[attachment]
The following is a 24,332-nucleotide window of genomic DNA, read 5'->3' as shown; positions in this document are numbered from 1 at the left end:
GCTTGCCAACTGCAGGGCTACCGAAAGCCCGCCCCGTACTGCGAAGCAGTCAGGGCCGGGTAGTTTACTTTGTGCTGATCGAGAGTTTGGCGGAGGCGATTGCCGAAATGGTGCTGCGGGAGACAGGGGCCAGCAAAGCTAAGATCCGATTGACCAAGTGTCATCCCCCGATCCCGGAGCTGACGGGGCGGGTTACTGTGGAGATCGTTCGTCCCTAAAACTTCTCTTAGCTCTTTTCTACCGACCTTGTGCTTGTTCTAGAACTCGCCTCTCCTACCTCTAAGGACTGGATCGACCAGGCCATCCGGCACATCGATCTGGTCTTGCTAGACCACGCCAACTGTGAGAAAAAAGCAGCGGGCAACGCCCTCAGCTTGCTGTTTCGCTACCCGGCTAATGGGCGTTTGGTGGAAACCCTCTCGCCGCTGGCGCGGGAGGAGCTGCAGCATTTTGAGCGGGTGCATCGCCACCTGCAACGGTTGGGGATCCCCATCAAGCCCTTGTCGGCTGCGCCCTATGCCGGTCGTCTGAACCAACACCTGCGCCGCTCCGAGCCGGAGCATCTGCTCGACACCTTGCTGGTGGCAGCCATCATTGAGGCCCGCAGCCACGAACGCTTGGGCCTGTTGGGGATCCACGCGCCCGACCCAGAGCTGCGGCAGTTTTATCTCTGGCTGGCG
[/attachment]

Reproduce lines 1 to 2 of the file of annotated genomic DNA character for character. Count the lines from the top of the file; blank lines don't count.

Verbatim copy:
The following is a 24,332-nucleotide window of genomic DNA, read 5'->3' as shown; positions in this document are numbered from 1 at the left end:
GCTTGCCAACTGCAGGGCTACCGAAAGCCCGCCCCGTACTGCGAAGCAGTCAGGGCCGGGTAGTTTACTTTGTGCTGATCGAGAGTTTGGCGGAGGCGATTGCCGAAATGGTGCTGCGGGAGACAGGGGCCAGCAAAGCTAAGATCCGATTGACCAAGTGTCATCCCCCGATCCCGGAGCTGACGGGGCGGGTTACTGTGGAGATCGTTCGTCCCTAAAACTTCTCTTAGCTCTTTTCTACCGACCTTGTGCTTGTTCTAGAACTCGCCTCTCCTACCTCTAAGGACTGGATCGACCAGGCCATCCGGCACATCGATCTGGTCTTGCTAGACCACGCCAACTGTGAGAAAAAAGCAGCGGGCAACGCCCTCAGCTTGCTGTTTCGCTACCCGGCTAATGGGCGTTTGGTGGAAACCCTCTCGCCGCTGGCGCGGGAGGAGCTGCAGCATTTTGAGCGGGTGCATCGCCACCTGCAACGGTTGGGGATCCCCATCAAGCCCTTGTCGGCTGCGCCCTATGCCGGTCGTCTGAACCAACACCTGCGCCGCTCCGAGCCGGAGCATCTGCTCGACACCTTGCTGGTGGCAGCCATCATTGAGGCCCGCAGCCACGAACGCTTGGGCCTGTTGGGGATCCACGCGCCCGACCCAGAGCTGCGGCAGTTTTATCTCTGGCTGGCG